As you can probably guess from a lot of the titles in my blog space, I like to ponder life’s bigger issues and what could be bigger than its end point? It’s a subject which I have examined in numerous ways, but I was drawn to it again recently based on an observation of my neighborhood where I have lived for the last two decades or more.
I’m a regular dog walker so I am quite familiar with the space mapped out by my daily rotations. It’s a place that was essentially settled in the 1950s and onwards and its character is changing as established wooded areas are cleared for new housing and older properties and their residents fade into disrepair. You could become blind to the more subtle changes since you are a resident of the fish tank yourself but it’s a good practice to sense it more keenly since it is yours to sense more than any other environment.
You experience your world through all your senses and one of the most significant, and perhaps most neglected is sound. When I got here, spring in my neighborhood was a riot of birdsong but happily spared for the most part, the thrum of backyard barbecues and traffic thanks to an older settled population. For the most part though, now that soundscape is shifting as nature, though still present, is pushed aside for new build and the old give way to the young. In my neighborhood though, particularly in winter, silence reigns supreme.
I was reminded of this change when an old neighbor, who admittedly I did not know, died a year ago. He was already a widower and lived alone in his brick built bungalow. I never saw anyone visiting him. I would observe him at times standing in his yard feeding the local blackbirds from his hand and chatting outside his house with a friend from across the street, often it seemed for hours.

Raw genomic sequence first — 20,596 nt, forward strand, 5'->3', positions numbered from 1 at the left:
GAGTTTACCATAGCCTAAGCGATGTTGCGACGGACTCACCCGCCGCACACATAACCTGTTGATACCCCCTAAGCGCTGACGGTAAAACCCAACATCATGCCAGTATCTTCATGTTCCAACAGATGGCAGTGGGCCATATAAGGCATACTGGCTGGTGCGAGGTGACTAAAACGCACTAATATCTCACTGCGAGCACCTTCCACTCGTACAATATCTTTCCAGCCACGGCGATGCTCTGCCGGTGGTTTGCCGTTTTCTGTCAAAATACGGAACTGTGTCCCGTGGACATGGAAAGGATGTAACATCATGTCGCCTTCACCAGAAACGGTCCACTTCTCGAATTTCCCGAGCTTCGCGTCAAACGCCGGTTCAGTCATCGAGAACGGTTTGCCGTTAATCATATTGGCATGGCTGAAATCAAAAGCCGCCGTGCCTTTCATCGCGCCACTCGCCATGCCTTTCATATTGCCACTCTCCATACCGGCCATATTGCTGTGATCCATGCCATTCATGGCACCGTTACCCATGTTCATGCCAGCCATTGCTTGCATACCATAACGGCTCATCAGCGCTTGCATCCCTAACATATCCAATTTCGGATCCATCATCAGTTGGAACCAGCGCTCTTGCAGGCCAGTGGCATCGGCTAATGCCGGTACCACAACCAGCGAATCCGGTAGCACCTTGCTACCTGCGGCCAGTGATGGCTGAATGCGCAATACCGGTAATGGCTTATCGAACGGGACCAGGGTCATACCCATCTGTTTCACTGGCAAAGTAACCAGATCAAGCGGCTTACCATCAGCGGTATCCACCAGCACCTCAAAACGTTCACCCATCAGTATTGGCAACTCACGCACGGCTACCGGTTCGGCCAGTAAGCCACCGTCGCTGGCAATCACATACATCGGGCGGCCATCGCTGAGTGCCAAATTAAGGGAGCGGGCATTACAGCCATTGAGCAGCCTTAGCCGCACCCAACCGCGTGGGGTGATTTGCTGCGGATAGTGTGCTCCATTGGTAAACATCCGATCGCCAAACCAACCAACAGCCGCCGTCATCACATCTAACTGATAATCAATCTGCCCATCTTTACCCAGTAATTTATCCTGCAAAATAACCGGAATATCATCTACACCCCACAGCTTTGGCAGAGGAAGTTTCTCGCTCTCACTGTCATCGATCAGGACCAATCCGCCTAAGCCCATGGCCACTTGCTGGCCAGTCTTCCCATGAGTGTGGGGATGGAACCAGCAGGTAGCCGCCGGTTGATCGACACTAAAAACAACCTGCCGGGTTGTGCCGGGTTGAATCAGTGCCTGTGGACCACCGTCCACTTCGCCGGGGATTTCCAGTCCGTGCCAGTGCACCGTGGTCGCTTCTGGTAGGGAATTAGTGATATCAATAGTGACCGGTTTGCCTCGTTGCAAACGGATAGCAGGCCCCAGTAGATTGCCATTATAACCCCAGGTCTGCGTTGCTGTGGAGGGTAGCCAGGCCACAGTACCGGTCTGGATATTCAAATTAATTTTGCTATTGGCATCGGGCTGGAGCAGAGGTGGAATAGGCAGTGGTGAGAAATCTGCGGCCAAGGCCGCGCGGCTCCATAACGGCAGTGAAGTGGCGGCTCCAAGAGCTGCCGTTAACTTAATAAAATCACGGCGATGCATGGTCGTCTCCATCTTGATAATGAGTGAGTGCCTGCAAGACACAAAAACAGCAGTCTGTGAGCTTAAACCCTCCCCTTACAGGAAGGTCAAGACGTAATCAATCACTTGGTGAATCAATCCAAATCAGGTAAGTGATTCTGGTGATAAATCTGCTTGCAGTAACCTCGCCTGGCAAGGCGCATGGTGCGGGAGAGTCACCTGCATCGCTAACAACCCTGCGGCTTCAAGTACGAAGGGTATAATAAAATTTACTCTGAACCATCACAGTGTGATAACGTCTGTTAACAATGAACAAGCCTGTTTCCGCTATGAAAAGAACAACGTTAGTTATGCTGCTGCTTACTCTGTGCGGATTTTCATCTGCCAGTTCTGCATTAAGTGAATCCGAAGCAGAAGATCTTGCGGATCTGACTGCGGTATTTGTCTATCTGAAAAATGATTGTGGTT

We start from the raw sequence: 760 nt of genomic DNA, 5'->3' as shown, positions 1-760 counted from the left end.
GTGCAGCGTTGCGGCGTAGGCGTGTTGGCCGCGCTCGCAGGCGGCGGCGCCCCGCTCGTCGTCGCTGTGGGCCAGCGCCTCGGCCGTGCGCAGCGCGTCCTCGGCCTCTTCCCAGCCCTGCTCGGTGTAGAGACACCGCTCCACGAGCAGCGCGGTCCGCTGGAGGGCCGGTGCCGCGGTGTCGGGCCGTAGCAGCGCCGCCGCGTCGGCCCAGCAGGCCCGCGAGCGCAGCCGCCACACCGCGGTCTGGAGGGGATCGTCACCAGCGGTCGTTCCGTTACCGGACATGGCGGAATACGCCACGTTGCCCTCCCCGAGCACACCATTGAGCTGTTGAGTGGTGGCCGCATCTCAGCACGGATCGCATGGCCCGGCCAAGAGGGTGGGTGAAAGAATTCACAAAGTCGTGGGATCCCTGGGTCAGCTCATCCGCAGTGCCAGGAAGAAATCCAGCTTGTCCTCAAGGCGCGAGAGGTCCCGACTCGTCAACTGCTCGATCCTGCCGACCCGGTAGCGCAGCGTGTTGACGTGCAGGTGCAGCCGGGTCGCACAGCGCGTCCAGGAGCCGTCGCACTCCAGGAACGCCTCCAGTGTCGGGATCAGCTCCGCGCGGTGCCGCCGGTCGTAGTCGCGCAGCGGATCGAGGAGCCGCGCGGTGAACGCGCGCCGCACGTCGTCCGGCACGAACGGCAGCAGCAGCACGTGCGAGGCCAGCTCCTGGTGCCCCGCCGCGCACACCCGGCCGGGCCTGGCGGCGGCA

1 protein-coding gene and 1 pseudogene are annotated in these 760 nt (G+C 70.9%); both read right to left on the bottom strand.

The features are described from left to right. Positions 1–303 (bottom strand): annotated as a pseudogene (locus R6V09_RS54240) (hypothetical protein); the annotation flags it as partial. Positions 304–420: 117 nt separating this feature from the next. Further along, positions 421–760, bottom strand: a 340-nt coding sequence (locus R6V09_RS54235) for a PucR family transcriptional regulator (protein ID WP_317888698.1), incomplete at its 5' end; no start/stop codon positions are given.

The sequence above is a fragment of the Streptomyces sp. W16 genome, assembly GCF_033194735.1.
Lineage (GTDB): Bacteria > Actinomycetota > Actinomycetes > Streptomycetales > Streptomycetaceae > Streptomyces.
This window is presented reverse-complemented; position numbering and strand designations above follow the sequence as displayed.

In late 2019 a storm had brought down a tree on his roof and he had contracted workers to do the repair — descriptive of the best laid plans since a little after Christmas in 2020 he fell ill, went to hospital and never returned, dying from an advanced metastasized cancer. Thereafter, the house stood still and mute.
I walked past it almost daily sensing its emptiness. Empty houses send out strong signals in a space for the living — mostly through their silence. Even the birds seemed to avoid the place. Curiously, shortly after the old man’s death, a larger branch of a tree in the front of his house had snapped but not disconnected reaching to the ground like a forlorn messenger to all those who walked past.
Like many older properties, it was destined to give way to new build instead of preserving its settled status. In recent days, a large noisy digger arrived replete with a large stainless steel claw and with steady violence has reduced the house to piles of brick, twisted metal, and wood. Soon it will be erased completely in the same manner as its owner, and in its place, multiple houses will spring up that will start their journeys with new residents and all the content of their lives.
It’s one thing for a person to die, but for the house he undoubtedly lived a good part of his life in to be deleted, another. We like to think that there is permanence in bricks and mortar, and certainly most houses outlive their owners, but that level of destruction brings its own sense of finality.
We invest so much of ourselves in the concept of our living spaces that it feels like the final insult to remove that space if there is nobody to vouch for it, or to put their own mark on an old house and breathe life back into it.